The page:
Between tweeting happily about U.S. Rep. John Murtha’s death and gloating over Cincinnati losing out on federal funding for its proposed streetcar project, an anti-tax group has also posted on its blog about something more substantive: A legal victory against an Ohio law it said was unconstitutional.
The Coalition Opposed to Additional Spending and Taxes (COAST) had sought a temporary injunction and summary judgment against the so-called “revolving door” law that prohibited Ohio lawmakers from acting as lobbyists for a full year after they left public office.
COAST filed the motion in May because it wanted one of its members, former State Rep. Tom Brinkman Jr. (R-Mount Lookout), to serve as the group’s uncompensated lobbyist immediately, without waiting for the prohibited period to pass. Brinkman left the Ohio Legislature in December 2008 due to term limits, meaning he couldn’t legally function as COAST’s lobbyist until Jan. 1, 2010.
COAST and the group’s treasurer, Mark Miller, had argued the law violated Brinkman’s First Amendment rights because it wasn’t narrowly tailored to address the legitimate state interest in preventing quid pro quo corruption.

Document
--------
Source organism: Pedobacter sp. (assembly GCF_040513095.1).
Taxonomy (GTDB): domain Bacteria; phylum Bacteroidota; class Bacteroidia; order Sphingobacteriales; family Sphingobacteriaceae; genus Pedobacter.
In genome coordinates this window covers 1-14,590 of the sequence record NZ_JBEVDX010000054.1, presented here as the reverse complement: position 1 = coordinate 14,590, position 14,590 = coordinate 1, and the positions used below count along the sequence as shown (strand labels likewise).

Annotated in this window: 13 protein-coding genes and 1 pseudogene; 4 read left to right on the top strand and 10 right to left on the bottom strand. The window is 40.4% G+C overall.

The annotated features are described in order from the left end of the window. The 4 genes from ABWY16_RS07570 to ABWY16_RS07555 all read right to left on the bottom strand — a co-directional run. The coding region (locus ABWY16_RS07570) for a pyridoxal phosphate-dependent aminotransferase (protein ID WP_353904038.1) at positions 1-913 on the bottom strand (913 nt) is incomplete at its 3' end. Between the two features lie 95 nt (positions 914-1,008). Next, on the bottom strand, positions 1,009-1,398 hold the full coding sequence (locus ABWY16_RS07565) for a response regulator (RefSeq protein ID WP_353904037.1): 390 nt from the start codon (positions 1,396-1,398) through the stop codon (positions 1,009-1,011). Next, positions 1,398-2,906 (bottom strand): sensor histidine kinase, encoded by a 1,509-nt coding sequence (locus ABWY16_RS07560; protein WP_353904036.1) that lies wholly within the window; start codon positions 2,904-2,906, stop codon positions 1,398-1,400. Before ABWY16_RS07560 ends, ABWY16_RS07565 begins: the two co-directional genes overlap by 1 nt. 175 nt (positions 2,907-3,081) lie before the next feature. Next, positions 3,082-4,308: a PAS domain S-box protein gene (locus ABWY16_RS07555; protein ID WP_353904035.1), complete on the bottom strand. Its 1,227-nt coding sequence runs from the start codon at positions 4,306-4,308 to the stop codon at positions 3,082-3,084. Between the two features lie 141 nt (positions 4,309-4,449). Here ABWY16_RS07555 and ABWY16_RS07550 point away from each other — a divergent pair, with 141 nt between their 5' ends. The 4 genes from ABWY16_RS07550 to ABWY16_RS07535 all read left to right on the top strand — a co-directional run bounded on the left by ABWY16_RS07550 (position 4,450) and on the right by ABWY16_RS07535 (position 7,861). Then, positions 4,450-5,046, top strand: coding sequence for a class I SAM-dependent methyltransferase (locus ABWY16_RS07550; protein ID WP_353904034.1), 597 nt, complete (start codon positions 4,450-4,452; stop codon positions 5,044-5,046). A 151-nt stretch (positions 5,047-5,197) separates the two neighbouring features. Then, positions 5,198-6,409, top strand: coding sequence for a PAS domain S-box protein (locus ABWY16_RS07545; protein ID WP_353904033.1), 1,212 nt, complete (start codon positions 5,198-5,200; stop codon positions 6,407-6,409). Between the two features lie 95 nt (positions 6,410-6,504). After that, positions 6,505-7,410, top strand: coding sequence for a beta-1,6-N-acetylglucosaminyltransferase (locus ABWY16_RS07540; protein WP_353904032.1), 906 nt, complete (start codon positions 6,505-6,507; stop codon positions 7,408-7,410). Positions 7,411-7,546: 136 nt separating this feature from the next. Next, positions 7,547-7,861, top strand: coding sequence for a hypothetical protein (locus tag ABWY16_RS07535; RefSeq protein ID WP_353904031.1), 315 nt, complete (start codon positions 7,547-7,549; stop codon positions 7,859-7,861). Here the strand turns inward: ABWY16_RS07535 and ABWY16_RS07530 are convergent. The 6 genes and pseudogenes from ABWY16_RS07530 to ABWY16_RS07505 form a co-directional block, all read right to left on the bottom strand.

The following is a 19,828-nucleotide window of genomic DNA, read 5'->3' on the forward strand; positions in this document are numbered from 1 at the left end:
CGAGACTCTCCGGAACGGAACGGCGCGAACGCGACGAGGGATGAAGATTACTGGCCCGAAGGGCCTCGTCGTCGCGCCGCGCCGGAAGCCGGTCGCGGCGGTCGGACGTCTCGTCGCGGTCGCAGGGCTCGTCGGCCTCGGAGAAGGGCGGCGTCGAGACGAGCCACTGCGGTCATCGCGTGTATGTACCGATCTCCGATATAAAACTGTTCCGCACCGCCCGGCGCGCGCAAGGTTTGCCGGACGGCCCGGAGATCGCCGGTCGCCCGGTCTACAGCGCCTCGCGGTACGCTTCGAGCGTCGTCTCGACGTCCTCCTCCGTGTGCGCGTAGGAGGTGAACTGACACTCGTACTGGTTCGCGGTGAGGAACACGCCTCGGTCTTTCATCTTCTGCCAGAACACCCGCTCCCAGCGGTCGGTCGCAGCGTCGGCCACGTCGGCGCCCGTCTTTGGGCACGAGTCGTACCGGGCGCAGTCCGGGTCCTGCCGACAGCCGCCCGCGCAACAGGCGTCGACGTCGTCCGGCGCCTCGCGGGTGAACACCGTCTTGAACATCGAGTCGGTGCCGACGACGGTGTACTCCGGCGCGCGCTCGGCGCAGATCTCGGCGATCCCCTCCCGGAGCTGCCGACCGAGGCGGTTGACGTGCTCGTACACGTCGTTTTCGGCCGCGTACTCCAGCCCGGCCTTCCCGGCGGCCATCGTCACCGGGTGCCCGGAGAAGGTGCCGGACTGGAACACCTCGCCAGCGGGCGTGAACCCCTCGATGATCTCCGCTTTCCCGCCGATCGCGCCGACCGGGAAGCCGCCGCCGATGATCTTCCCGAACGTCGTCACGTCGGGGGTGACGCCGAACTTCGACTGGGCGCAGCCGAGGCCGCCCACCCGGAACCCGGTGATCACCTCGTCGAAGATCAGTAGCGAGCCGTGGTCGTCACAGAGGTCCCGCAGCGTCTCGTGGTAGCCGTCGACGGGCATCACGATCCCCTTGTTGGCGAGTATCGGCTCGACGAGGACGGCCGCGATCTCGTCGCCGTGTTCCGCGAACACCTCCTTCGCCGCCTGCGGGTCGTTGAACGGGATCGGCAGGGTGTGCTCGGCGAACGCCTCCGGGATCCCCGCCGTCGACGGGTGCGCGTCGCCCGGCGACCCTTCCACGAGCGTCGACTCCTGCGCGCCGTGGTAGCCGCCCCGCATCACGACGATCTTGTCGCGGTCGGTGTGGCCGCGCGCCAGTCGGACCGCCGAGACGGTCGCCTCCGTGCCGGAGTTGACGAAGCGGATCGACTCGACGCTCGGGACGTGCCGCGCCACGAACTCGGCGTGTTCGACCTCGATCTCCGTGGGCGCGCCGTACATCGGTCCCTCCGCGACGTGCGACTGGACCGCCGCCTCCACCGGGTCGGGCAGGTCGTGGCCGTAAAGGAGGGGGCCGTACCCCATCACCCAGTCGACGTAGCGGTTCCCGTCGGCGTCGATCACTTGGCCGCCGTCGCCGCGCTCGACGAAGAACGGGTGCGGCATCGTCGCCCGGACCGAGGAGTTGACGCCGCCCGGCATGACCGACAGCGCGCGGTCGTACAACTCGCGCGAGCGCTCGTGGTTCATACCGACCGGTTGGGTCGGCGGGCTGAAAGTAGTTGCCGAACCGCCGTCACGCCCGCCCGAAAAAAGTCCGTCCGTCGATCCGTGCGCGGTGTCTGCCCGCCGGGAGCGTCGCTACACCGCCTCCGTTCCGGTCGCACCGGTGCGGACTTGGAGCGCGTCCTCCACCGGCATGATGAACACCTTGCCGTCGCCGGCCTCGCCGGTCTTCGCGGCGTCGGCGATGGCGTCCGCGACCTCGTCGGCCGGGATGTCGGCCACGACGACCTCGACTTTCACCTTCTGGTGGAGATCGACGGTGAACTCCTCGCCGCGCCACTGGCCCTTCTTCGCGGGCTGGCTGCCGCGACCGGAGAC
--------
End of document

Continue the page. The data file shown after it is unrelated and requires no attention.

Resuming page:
In a ruling issued today, U.S. District Court Judge Susan Dlott agreed, citing the recent Citizens United ruling by the U.S. Supreme Court, which allowed unlimited corporate donations to political campaigns.
“The Supreme Court recently spoke against attempts to favor or disfavor certain speakers or viewpoints,” Dlott wrote. “As such, Defendants have failed to establish any compelling governmental interest justifying (the law) as applied to uncompensated lobbying.”
Dlott’s decision apparently keeps the one-year restriction intact for former lawmakers who are paid to lobby.
A temporary injunction previously was granted in August, preventing enforcement until a final decision was made.
It’s not known yet whether the state of Ohio will appeal the decision.
Although Brinkman isn’t paid for lobbying, court documents reveal that COAST paid Curry Printing Co., a firm owned by Brinkman’s wife, about $13,195 for printing services between 2001 and 2009.
Read the full decision here.